NEW YORK — JCPenney said today it plans to spend more than $1 billion by the end of 2025 in a bid to revive the storied but troubled 121-year-old department store chain.
The money is going toward remodeling JCPenney stores, upgrading its online shopping site and app, and making its supply network more efficient so that online orders are delivered more quickly.
JCPenney’s CEO Marc Rosen, who took the company’s helm in November 2021 and has served as an executive at Levi Strauss and Walmart, is renewing the chain’s focus on its core middle-income shoppers with affordable fashion and housewares.
“Now is the time more than ever to lean into that and make sure that we’re delivering that experience for our customer,” Rosen said in an interview with The Associated Press. That’s a change of tactics from previous management teams that pursued wealthier shoppers with offers of trendy items and major appliances.
As part of the plans unveiled today, check-out stations that had been located throughout JCPenney’s stores will be replaced with a single area of cashiers. Shoppers will also see brighter lighting and a fresh coat of paint. Store employees will be equipped with mobile devices to scan inventory and ring up shoppers’ purchases. And the chain is making upgrades to its Wi-Fi networks to speed up in-store connections.
But JCPenney is playing catch-up with its competitors — from discounters to department stores like Macy’s and Walmart — that have been upgrading their stores and online businesses, underscoring the challenges faced by the retailer based in Plano, Texas.
JCPenney, which emerged from Chapter 11 reorganization in December 2020 with new owners, not only has grappled with years of internal issues but also faces an uncertain economy that has challenged healthier department stores.
The chain’s core customers are budget-conscious families, whose median income ranges from $50,000 to $75,000. They’ve been particularly hit hard by higher costs basic items and high interest rates, making borrowing on credit cards and taking out a mortgage more expensive.
Rosen said JCPenney’s customers are spending $700 more per month than two years ago just for basic necessities, like rent, gas and food. He noted they’re seeking competitive prices as well as a good shopping experience.
But in this tough economy, JCPenney has a role, Rosen said. He believes shoppers are finding other department stores too expensive, while online retailers and off-price stores don’t give them the customer service JCPenney shoppers are looking for.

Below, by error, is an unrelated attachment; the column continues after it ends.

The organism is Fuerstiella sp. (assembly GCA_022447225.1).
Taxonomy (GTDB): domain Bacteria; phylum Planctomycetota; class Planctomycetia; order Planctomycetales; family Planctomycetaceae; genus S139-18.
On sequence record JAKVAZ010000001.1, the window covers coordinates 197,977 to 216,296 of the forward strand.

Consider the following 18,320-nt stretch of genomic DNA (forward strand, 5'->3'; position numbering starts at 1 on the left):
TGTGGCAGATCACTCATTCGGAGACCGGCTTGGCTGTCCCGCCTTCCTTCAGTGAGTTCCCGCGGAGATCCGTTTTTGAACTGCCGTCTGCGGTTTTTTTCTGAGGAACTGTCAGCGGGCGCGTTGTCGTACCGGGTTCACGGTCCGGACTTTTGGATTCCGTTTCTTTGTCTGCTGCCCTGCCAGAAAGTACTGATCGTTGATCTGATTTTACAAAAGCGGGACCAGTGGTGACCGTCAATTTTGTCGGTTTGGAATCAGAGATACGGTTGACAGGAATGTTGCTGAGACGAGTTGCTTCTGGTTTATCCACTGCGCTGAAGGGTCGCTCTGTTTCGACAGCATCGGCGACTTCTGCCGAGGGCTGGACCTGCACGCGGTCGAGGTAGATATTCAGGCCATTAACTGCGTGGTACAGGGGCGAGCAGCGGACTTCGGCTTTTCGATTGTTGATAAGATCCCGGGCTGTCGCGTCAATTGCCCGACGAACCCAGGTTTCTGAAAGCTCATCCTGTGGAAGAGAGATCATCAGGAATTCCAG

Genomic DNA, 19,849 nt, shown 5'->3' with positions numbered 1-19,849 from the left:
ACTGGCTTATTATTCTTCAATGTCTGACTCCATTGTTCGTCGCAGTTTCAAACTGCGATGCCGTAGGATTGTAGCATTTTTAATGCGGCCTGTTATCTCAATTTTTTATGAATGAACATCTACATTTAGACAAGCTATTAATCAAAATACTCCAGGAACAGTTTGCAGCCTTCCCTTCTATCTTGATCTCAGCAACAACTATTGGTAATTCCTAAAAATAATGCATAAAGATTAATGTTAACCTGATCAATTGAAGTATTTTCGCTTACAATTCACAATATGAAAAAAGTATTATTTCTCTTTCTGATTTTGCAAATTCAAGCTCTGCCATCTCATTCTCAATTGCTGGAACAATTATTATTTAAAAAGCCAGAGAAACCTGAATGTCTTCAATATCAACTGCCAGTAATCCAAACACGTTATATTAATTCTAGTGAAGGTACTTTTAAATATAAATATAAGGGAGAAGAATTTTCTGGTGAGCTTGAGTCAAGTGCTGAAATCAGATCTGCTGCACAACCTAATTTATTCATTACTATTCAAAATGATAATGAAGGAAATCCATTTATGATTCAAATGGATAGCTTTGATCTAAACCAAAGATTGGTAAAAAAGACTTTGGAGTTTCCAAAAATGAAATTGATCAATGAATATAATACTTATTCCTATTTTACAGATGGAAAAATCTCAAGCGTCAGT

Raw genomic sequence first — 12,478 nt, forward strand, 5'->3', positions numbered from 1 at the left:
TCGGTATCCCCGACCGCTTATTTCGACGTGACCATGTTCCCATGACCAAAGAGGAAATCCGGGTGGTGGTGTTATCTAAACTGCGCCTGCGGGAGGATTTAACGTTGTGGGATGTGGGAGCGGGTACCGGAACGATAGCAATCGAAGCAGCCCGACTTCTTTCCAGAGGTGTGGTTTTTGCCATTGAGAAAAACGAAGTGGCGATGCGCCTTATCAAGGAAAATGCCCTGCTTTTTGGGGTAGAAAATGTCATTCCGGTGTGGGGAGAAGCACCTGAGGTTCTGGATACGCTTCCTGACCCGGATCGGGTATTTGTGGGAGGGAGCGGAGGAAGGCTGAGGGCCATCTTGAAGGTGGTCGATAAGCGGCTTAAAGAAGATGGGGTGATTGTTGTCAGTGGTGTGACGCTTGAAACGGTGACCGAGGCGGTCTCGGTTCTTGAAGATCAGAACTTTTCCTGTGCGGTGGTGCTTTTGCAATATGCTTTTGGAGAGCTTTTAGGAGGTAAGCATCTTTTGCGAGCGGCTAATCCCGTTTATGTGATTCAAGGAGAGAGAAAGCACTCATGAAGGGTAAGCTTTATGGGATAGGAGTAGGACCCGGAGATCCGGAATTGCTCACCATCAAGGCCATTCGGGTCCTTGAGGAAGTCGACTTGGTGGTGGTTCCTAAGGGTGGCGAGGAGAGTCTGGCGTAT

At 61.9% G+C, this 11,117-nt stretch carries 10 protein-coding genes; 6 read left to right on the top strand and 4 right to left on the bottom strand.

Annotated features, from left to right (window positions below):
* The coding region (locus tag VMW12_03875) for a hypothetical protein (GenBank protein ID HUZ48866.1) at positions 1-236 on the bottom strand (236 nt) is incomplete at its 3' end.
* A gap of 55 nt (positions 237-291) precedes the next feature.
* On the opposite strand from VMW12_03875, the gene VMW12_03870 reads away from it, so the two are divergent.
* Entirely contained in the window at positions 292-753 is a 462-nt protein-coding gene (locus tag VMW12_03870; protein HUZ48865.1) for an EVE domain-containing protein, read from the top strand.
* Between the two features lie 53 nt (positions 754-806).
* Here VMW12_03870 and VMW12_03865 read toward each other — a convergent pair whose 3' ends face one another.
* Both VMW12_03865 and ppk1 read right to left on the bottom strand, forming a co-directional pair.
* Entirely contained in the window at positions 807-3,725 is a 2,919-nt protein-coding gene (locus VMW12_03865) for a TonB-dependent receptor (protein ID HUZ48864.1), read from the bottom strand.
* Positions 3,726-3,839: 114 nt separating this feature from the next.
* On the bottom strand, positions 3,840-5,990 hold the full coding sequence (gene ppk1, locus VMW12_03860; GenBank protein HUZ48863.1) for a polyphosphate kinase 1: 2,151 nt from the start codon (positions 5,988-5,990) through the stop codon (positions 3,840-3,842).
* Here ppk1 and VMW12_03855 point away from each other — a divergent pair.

The company filed for bankruptcy reorganization in May 2020 after the pandemic-induced temporary closing of stores put the already struggling retailer deeper in peril.
Under new owners — mall companies Simon Property Group Inc. and Brookfield Property Partners LP — JCPenney shuttered nearly a quarter of its 850 stores. It now has roughly 650 stores. It has less than $500 million in debt, down from nearly $5 billion at the time of its bankruptcy filing, Rosen said.
As part of the latest remodeling push, Rosen said 100 stores have been refurbished. The plan is to remodel anywhere from 50 to 100 per year, he said.
The retailer has been rebuilding its beauty business after Sephora announced a deal to leave the chain for rival Kohl’s three years ago. As part of its overhaul, it has been highlighting beauty products that cover a wider range of skin tones. One third of its customers are of color.
The retailer launched new store label brands like Mutual Weave men’s clothing and reintroduced some national brands like Adidas. It launched national labels such as Forever 21, owned by Authentic Brands Group LLC, which has a minority stake in JCPenney. It also teamed up with celebrity stylist Jason Bolden to recreate collections for two of its store label brands, J. Ferrar and Worthington, a long-time brand it brought back.
Most importantly, Rosen said JCPenney has worked hard to keep the basics like jeans, white-T-shirts, and sheet sets in stock with the full size range or full color assortment, a problem that has plagued the chain and frustrated shoppers.
Rosen said the changes have helped increase the number of repeat visits of existing customers to both stores and online. More than 50 million customers have visited JCPenney in the past three years, he said. After about five years of declines, it’s now seeing customers coming to JCPenney more frequently — a 5% increase. As for its beauty departments,25% are new customers, he noted.
“That’s showing us that if we get the basic relevant experience right, then they’re going to come to us more frequently because they know the brand, they’re shopping us already and they’re now starting to shop across more areas of the store and come more frequently, ” he said.
Rosen arrived at JCPenney when its annual revenue was around $8 billion to $9 billion and that number was unchanged last year. He expects it could decline slightly this year because of all the economic uncertainty. It had annual sales of roughly $11.2 billion when it filed for bankruptcy.
Neil Saunders, managing director of GlobalData Retail, said he was recently at a JCPenney store in Phoenix, and the stores looked messy, and there were gaps on shelves. But he did praise the beauty area.
“They may have steadied the ship, but they have not revived the brand,” he said.